As of 2014, krautrock has become a hit export again. And its artistic value is now recognized in Germany too. Hip hop is becoming more articulate, whilst confronting right-wing threats more and more head-on. Some German-speaking pop music artists are now openly flirting with right-wing populist, even fascistic, mindsets. At least we needn’t worry about recruiting the next generation of indie rockers.
The Memphis of electronic music
Since October 2014, when Suhrkamp-Verlag put out Electri_City, a collection of interviews by Rüdiger Esch, we now know that Düsseldorf is the electronic counterpart to the cradle of rock’n’roll in Memphis, Tennessee. Hence the assertive title of Esch’s book, Electri_City – Elektronische Musik aus Düsseldorf, which locates the history of more than just electronic music, but of krautrock in general, in the Düsseldorf music scene.
So it’s fitting that pop music from Germany should be much in demand lately in various parts of the European, Anglo-American and Asian world. Krautrock is a hipster genre. And that is largely owing to its history, its proclivity for experimenting with sound, and its works, many of which are no longer extant but are gradually being re-released: the popularity of krautrock bands is huge. The band Kraftwerk also have their roots in krautrock. Even old-dandy and adman Friedrich Liechtenstein has made the experimental engineer’s soundscape his own on his ironic album Bad Gastein. Krautrock has long since established itself abroad as a seal of quality for innovative rock music, and is also applied to the style of contemporary bands like Britain’s Metronomy, who got off the ground in 2014.
Oddly enough, though, krautrock has only just recently woken up from its deep slumber in its native country, partly thanks to the 2014 publication of Rüdiger Esch’s oral history. Quoting from interviews with Düsseldorf-based musicians and creative artists, Esch has very vividly brought the 1968–1985 period back to life and fleshed out the connections between krautrock, punk and New Wave that may not have been all that clear to many of today’s young pop fans. And as another successful example of the music industry’s “bundling” strategy, Herbert Grönemeyer released a much-noticed anthology of the bands mentioned in Electri_City on his own label, Grönland Records.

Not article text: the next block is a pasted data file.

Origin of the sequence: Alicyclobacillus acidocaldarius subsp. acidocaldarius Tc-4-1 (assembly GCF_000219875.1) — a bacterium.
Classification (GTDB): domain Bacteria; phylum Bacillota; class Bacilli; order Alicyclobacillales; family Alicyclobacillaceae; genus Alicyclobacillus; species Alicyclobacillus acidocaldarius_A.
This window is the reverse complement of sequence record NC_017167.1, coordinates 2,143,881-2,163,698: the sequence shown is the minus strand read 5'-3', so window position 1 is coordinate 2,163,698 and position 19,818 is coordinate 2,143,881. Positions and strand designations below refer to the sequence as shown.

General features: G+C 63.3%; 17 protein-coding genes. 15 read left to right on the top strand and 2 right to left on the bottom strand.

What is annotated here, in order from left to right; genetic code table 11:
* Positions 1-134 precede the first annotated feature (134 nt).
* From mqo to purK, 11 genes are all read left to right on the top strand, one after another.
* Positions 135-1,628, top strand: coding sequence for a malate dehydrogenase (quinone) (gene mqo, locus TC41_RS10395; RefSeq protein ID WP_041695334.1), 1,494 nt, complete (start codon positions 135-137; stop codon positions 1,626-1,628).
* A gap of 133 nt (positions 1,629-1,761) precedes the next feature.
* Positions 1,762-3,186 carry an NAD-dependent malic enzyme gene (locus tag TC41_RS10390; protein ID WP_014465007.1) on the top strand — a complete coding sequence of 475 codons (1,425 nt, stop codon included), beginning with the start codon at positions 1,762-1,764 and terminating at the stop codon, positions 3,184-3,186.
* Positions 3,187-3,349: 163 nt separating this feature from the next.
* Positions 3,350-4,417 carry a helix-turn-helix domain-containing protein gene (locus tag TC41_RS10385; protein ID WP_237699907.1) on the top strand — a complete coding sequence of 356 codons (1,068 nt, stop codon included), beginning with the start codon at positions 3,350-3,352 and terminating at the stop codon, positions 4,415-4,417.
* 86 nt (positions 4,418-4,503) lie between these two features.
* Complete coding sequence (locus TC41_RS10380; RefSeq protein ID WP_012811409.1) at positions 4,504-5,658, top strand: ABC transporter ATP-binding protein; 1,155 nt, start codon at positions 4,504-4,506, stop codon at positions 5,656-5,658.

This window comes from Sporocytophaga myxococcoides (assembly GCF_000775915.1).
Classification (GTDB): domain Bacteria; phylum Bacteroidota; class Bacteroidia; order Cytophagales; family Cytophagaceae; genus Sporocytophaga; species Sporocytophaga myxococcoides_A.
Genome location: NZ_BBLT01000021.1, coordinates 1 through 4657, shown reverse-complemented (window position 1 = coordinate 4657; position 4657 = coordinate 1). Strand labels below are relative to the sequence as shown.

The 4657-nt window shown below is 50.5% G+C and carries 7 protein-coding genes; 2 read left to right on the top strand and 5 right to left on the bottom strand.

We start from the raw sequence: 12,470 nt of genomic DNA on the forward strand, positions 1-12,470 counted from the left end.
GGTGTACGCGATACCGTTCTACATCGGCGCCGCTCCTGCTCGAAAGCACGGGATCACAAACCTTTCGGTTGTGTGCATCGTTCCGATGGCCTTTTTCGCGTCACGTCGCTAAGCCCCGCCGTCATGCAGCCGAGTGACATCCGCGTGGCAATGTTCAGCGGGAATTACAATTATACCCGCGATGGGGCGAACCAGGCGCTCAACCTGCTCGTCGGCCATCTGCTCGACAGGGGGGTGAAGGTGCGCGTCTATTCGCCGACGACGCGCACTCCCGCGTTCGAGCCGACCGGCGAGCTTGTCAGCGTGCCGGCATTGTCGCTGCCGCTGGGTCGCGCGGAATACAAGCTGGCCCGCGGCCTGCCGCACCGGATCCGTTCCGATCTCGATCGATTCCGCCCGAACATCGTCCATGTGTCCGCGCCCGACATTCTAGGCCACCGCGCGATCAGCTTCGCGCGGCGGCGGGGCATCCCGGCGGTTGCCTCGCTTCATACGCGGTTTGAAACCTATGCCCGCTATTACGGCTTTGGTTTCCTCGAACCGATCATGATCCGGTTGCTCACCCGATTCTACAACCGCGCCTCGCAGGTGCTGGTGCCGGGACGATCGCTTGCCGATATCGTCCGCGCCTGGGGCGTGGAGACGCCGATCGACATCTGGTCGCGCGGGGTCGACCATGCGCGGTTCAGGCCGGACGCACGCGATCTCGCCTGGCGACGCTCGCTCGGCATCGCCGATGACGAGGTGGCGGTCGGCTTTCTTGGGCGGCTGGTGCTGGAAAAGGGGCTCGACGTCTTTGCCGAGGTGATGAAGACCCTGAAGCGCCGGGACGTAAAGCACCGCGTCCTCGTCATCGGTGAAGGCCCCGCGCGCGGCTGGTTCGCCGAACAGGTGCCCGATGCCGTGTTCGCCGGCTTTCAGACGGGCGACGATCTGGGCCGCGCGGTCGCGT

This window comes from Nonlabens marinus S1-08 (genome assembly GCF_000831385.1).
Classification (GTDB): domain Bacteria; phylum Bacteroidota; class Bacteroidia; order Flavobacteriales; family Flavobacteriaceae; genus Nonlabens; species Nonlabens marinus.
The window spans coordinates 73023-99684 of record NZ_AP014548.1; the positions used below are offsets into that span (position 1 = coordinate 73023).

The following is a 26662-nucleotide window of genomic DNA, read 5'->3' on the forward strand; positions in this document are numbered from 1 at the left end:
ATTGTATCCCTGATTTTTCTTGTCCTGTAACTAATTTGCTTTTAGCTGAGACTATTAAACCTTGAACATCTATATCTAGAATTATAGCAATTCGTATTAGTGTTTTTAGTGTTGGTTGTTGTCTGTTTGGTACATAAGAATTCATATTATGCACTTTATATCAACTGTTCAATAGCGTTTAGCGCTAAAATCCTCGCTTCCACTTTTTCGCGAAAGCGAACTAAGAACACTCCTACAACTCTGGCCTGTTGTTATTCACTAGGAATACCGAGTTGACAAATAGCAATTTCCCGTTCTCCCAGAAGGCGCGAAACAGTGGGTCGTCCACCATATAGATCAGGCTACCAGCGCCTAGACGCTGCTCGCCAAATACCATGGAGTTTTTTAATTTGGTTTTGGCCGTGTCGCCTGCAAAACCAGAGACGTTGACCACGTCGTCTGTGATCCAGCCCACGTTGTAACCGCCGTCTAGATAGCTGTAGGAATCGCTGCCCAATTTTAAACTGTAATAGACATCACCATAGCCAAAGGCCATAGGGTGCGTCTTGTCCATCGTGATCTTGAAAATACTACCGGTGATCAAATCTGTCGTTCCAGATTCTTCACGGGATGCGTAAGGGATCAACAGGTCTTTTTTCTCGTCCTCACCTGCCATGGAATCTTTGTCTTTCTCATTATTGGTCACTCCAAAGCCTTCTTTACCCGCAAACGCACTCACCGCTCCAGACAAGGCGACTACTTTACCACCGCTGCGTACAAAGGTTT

The hip hop children of punk
Not only is pop history suddenly alive and kicking again in Düsseldorf, but a young Düsseldorf rap crew called the Antilopen Gang are making quite a stir. Their debut album Aversion was an unexpected German hip hop hit last year. Unexpected partly because the album came out on the Toten Hosen’s JKP label. In their lyrics, the Antilopen Gang actually manage to reconcile punk defiance (the rappers are said to be the offspring of veteran punks) and hip hop rhymes. Left-wing politics and the defiant mood of self-governing youth centres resound in the Antilopen Gang’s lyrics and sound. But the rappers’ feel for language is more than a cut above that of so-called Zeckenrap (a German left-wing rap genre rooted in Punk).
Haftbefehl (“Arrest Warrant”) (Aykut Anhan), a gangsta rapper from the city of Offenbach in Hesse, is further on in his career now. Further on in his idiosyncratic “Babo” rap-speak, too, which tears apart the Hessian dialect with the Hessian slang of immigrants to the Rhine-Main region. “In die Fress’ Rap/Jetzt gibt’s Heckmeck” (“Rap in your face/Now there’s a fuss”), he rapped with fellow MC Marteria on the song Ich rolle mit mei’m Besten (“I Roll With My Best”) on his fourth album to date, Russisch Roulette, released last autumn. In the video, the two rappers bluster whilst two beautiful women beside them smash up a luxury car in an underground car park with a sledgehammer and hacksaw. By the end of the year, Russian Roulette had sold over 250,000 copies, a remarkable showing for German hip hop. “Hafti’s” manager Erfan Boulanchi made it clear: “Seriousness isn’t always our genre’s forte, and yet his determination...to succeed has favourably surprised a lot of people.” The Süddeutsche Zeitung was likewise taken with Haftbefehl’s determination, commending Russisch Roulette and its droning, gloomy sound as a “huge step forwards”.
Rabble-rousing at Hockenheimring